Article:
Reading the story in the Las Vegas Sun, you could forgive a veteran local television reporter for an instinctive chuckle. Oh, aren’t they precious! The newspaper people are trying to do TV! They’ve even gone and bought themselves a red couch and a curtain for a backdrop!
Yeah, you definitely want to laugh it off. But here’s the weird thing about 702.tv: it’s interesting, it’s different, and it’s the supposedly-dead medium of print, encroaching–yet again–on TV’s turf. It’s almost like (am I crazy here?) the print people think they can win the battle for local video online. Nah. That’s crazy. We own that!
From the Washington Post, and it’s excellent series of video documentaries posted online, to The New York Times’ creative and compelling commitment to multi-media storytelling, it’s becoming clear the print folk don’t want to stay on their side of the fence in what’s obviously a deathmatch. There will be local news, of course, and it’ll probably be predominantly online at some point, but thinking that we’re the experts on video and so obviously it’s the papers that have to give up and go home… well, that’s a huge mistake.
Think about your TV newsroom. What print tricks have you adopted? Certainly you haven’t got bodies in police precincts running through the overnight arrests, and nobody’s hanging out in the courthouse checking on interesting lawsuits. That’s what newspapers are for, right?
Ah, but you’ve learned to write in print form for the web! Right? You doctor up your 6 o’clock script into a mock-print style and file it–sorry, feed it–to the website. And what a brilliant website it is, if I know anything about local TV, I’m sure yours is creative, ground-breaking, and chock full of unique uses of video. Right?
Everybody in town isn’t coming out of this alive, folks. And assuming the print people will roll over and play dead just because, you know, the printing press is dead, well, that doesn’t seem to be working. Sure, the paper won’t be hitting doorsteps like it used to, but those print folk seem so aggressive about getting into our game. And far moreso than we seem to be about getting into theirs. Or even, about getting more creative about what we do. And that’s how companies go out of business.
Doing a “webcast” that’s a lousy and dated version of your noon newscast? That’s not creative. That’s not going to grab someone and say, hey, that’s different. But I wouldn’t put it past the kids in Vegas from getting that reaction. Yeah, sure, their motto is “News Never Looked So Good.” There’s that part of the equation. I get that. But there’s something else. There’s a creativity here that I haven’t seen coming from TV stations.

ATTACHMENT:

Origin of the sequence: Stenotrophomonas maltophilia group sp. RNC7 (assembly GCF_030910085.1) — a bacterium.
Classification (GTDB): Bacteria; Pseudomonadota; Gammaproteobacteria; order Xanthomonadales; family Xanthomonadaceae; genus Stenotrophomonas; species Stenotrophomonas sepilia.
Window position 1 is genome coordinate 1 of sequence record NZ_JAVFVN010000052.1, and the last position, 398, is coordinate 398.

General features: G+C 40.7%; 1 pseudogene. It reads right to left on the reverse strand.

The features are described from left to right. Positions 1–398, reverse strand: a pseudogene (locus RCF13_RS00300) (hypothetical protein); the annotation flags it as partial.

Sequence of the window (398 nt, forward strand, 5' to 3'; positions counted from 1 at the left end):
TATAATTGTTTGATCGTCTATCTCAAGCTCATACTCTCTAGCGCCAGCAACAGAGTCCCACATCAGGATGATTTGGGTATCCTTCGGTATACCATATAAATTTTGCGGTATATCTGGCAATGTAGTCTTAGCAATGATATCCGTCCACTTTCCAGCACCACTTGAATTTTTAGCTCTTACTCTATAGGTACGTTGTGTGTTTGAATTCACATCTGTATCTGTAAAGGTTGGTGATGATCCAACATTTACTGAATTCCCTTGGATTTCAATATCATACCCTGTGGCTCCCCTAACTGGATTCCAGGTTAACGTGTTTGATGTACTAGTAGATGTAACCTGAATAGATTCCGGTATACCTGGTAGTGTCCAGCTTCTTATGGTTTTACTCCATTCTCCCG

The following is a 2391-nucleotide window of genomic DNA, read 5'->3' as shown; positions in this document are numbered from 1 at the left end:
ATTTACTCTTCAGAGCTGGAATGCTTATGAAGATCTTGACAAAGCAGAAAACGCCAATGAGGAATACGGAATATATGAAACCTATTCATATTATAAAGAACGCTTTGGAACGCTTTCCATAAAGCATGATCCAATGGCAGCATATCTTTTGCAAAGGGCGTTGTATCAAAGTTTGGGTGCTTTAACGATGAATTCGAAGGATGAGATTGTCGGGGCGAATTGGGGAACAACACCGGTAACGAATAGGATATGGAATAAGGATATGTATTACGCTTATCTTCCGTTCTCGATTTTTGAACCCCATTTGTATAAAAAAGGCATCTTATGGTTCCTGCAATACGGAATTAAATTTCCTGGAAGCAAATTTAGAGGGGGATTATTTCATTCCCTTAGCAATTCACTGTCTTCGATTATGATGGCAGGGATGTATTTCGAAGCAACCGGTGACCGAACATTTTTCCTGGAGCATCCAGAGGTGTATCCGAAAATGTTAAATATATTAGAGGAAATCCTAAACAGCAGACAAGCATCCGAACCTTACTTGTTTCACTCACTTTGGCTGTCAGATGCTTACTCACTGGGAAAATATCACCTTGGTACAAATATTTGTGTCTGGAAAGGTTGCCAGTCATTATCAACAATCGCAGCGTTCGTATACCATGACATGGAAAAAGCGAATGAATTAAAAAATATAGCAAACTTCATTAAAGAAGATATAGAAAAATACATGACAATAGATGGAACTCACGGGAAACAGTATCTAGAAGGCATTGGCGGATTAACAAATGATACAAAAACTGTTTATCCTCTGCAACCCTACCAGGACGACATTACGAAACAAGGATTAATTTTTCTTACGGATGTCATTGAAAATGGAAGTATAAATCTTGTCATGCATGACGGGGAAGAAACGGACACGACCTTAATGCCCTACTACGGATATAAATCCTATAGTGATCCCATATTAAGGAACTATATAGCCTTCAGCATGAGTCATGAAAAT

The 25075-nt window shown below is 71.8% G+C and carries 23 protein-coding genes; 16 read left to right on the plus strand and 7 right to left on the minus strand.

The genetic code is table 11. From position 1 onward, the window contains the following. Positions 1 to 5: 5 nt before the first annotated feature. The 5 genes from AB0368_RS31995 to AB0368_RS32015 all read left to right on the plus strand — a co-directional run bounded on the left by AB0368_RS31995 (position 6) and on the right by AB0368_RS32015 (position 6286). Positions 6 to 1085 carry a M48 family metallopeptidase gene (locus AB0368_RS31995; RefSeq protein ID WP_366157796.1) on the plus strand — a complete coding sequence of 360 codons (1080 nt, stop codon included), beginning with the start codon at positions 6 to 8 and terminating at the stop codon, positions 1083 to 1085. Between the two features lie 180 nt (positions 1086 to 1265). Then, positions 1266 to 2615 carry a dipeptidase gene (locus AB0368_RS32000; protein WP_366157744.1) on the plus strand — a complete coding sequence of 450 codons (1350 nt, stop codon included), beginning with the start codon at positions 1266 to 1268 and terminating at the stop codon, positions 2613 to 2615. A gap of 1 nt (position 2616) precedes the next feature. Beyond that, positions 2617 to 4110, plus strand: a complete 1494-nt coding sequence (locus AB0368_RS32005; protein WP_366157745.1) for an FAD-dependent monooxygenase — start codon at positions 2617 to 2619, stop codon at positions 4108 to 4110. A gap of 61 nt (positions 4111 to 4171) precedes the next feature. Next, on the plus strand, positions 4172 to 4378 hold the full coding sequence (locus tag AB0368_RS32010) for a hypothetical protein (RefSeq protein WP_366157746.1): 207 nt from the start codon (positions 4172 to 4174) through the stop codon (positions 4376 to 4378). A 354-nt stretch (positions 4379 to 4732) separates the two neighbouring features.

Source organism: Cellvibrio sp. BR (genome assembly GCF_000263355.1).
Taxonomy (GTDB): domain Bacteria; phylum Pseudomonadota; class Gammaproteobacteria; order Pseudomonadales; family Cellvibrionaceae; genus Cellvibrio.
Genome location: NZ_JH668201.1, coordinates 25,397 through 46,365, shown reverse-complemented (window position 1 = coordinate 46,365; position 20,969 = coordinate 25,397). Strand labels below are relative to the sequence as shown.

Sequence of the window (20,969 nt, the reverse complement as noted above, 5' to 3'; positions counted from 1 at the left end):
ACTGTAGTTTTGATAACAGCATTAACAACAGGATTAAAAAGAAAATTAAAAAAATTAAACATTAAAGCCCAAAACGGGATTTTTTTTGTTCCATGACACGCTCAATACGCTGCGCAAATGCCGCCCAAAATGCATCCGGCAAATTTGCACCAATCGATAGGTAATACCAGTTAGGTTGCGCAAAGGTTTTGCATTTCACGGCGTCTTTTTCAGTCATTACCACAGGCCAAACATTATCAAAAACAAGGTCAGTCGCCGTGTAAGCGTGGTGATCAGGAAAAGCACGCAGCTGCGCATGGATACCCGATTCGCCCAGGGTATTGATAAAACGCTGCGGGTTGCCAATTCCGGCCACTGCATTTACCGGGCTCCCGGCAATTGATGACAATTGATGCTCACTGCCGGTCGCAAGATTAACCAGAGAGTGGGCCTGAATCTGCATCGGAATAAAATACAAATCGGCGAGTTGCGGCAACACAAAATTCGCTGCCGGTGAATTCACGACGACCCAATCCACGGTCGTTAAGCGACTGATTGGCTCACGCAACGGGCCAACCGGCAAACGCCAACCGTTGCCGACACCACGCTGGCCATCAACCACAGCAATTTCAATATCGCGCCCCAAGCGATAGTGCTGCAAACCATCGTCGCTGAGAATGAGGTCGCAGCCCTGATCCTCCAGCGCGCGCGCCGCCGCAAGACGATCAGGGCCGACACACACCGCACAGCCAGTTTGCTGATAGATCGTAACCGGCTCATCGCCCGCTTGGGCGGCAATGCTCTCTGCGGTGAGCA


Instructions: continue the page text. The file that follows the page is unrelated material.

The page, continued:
Take a look at the winners of the Knight Foundation’s 2009 News Challenge. No call letters among the bunch. But a LOT of creative, multi-platform, forward-thinking ideas about taking information and getting it in front of people, instead of sitting back on our broadcast bottoms and continuing to think the audience will just keep coming to us.
Eric Umansky and Scott Klein of ProPublica, and Aaron Pilhofer and Ben Koski of The New York Times won $719,500 to bankroll a project aimed at enriching investigative news reports by creating an easily searchable, free, public online database of public records. (As Jeff Jarvis would say, that’s asking “What Would Google Do?)
Gail Robinson at the Gotham Gazette won $250,000 to create an online wiki devoted to local legislators’ voting records and campaign contributions, so voters in New York can go someplace–free–and find usable information.
And in Phoenix, Aleksandra Chojnacka and Adam Klawonn of the Daily Phoenix won $95,000 to fund their idea of using news, games and social networking to help commuters on the city’s light rail system informed about their city.
Where’s the proof broadcasters get it? Where’s the creativity that shows we will endure, succeed and prosper five years from now? Skype liveshots? Anchor blogs? Weather widgets?
Folks. The Buick dealer isn’t coming back on a white horse to save you. What are you doing to change?